I have a maintenance guy that has absolutely terrible BO. I’ve brought it up with him, and the solution we found was for him to start showing both before and after work, and to use different undershirts and wash his 5 uniforms every week, Basic stuff, right? Well it’s his first time living away from home and apparently he was coddled by mommy up until his mid-20’s. He had gone weeks without doing laundry because it’s not something he had to do before (weird).

        1. the gold digger*

          My cousin’s husband and his sister grew up with servants. When the sister married, she and her new husband did not have servants. They were renting an apartment. After a few weeks (months? I don’t know how long it would take to get to this point, as I have never encountered this in my life), the sister called the apartment manager, panicked. Something was wrong with the bathtub!

          The manager came up, looked at the tub, looked at the massive ring around the tub, and asked the sister, “When was the last time you cleaned the tub?”

          “Cleaned the tub?” the sister replied. She had no idea tubs needed to be cleaned. She had never done it in her life.

          1. Kit*

            I recently had a massive leak in my apartment, right in the middle of the unit. My ceiling was torn apart to look for the burst pipe, but none was found. They searched for leaks by testing every plumping fixture in my upstairs neighbour’s unit, no luck. The next time the leak started, I called and they entered the guy’s unit, to find the bathroom floor carpeted with saturated towels. He didn’t know the shower curtain liner went inside the shower, and was worried about getting the curtain wet. So he just let all the water out on the floor. Some people don’t know the most basic things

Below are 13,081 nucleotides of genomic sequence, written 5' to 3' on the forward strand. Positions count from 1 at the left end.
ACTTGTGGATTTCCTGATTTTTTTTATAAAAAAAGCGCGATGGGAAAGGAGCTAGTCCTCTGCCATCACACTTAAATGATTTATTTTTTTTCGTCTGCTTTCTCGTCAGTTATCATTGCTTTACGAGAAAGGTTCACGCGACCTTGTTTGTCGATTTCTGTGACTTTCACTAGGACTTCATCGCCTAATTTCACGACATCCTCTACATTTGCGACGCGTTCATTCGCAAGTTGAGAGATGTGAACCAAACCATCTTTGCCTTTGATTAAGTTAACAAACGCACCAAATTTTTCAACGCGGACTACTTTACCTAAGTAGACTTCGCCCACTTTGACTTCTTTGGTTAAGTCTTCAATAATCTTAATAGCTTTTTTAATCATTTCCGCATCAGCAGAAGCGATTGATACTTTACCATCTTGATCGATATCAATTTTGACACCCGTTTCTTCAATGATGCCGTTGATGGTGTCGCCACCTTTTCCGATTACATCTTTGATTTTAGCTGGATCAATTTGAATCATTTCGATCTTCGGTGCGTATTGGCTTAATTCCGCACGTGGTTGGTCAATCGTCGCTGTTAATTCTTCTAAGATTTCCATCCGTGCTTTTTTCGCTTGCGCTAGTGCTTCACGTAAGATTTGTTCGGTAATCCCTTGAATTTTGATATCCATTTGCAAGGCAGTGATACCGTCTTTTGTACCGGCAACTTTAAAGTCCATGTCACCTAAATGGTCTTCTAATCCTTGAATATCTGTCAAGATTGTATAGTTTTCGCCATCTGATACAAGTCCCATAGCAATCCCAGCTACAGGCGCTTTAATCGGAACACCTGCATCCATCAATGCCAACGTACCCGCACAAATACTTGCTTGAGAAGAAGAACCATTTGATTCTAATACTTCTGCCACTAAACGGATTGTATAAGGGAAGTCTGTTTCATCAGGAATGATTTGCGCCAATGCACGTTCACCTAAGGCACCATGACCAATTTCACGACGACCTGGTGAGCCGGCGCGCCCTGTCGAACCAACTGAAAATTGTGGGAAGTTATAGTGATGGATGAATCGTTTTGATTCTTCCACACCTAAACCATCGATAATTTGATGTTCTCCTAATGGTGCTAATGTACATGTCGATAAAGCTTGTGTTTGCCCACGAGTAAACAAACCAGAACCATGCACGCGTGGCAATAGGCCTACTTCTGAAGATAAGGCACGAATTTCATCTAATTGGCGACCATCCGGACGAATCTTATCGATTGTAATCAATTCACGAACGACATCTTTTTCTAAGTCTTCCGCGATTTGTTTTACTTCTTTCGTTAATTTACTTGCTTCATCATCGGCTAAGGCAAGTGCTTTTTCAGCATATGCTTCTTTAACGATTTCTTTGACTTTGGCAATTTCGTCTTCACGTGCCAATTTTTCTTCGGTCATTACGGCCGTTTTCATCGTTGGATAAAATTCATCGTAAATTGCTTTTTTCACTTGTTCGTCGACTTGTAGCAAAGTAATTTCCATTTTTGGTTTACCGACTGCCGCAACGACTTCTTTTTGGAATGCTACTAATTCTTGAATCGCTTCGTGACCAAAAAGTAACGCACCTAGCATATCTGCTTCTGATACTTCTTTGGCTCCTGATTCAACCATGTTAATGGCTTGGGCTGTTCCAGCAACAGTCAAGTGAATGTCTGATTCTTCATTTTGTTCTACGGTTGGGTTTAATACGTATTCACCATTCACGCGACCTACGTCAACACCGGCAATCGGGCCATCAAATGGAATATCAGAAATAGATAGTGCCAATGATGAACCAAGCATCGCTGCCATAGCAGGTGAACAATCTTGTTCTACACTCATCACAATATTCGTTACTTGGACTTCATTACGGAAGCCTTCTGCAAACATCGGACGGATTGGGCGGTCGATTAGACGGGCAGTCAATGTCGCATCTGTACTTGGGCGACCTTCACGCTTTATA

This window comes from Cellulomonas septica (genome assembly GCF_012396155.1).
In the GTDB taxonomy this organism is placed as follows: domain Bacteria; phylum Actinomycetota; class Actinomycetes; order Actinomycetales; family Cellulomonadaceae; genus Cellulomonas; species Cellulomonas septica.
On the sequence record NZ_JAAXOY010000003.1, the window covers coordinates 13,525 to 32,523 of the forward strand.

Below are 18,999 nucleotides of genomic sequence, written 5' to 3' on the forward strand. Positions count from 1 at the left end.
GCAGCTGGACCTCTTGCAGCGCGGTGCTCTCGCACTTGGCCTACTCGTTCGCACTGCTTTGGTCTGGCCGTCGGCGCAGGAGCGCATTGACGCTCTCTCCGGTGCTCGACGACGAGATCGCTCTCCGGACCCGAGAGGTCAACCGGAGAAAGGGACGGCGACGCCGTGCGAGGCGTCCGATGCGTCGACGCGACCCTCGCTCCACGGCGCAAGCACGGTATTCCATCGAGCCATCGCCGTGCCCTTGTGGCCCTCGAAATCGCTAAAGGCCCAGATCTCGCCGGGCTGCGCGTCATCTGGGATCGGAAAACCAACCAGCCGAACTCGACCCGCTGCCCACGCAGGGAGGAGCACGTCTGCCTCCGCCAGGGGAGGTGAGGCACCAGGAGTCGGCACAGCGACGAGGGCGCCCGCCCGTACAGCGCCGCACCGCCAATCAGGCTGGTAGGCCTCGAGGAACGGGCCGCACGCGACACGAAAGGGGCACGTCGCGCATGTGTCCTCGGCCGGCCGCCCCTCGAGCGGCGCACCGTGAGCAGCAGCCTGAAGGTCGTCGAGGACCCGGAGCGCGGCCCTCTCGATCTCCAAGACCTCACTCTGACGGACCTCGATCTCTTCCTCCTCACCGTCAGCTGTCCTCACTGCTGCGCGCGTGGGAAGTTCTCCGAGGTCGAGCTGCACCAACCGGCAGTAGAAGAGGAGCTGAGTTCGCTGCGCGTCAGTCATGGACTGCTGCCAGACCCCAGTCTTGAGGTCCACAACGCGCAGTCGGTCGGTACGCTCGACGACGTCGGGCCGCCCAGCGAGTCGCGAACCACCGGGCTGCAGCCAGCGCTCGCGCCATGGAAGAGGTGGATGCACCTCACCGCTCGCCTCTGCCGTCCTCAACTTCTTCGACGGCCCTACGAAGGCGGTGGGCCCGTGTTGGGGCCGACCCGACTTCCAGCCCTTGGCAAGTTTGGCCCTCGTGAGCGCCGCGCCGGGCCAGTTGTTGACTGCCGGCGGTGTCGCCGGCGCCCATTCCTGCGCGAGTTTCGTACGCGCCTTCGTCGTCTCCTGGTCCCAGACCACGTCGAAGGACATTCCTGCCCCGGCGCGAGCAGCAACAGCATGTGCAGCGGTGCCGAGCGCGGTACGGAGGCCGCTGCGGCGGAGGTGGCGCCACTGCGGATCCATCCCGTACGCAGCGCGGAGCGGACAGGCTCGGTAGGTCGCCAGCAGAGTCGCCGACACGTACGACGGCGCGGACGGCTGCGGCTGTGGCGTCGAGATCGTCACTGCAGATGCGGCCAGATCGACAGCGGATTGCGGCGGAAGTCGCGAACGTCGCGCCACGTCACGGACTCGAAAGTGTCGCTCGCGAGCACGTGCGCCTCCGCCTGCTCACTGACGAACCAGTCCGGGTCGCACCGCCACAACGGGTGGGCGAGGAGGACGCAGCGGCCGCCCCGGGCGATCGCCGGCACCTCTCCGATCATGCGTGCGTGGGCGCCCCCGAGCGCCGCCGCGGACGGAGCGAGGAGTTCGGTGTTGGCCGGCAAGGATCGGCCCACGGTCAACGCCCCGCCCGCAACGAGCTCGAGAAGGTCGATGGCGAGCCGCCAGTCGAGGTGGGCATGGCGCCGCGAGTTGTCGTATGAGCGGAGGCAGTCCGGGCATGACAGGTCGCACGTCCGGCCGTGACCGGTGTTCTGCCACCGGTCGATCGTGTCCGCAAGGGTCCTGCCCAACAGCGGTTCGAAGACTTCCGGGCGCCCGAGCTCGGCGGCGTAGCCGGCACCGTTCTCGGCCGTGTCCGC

1. Wendy Darling*

              One day in my last apartment I heard a splashing sound and went into the bathroom to find water pouring from the extractor fan. I called emergency maintenance, left a message, and then ran upstairs to ask my upstairs neighbors if the bathroom was flooding.

              Nope, just one of them taking a shower. Which apparently got things wet enough for a good quart of water to come out of my bathroom ceiling.

            2. Natalie*

              That happened to me when I was a kid – I grew up in a house with just a tub, no shower, and the first time I showered by myself at my grandmother’s house I put the liner on the outside. Cue kitchen ceiling leak.

          2. snuck*

            When at uni we had a student from rural India arrive. She had servants at home (and moved into collegiate accommodation where dinner was served, but breakfast and lunch was self serve)… and had never had a shower, used a flush toilet or encountered hot and cold taps. She literally had someone who would prepare a basin of water for her to wash her hands in after going to the toilet, and prepare her a glass of water if she needed it. She arrived late at night and was mystified when offered a ramen cup as a snack…

            Needless to say we quickly spoke to the program head and moved her to a homestay family that was prepared to help her speed up to the western lifestyle.

    3. Bonky*

      Ugh – I feel for you, but I also feel for her. I’m pregnant right now, and in the first trimester, before I was able to tell colleagues about it, a particularly horrible side-effect was painful, sonorous, lengthy belches. I was genuinely unable to do anything about it, and had to run to the bathroom when I felt one coming on (they were accompanied by morning sickness too – the first trimester is the worst). I do not drink soda and I eat healthily. Happily, in my case, the problem is getting much less bad as the pregnancy progresses.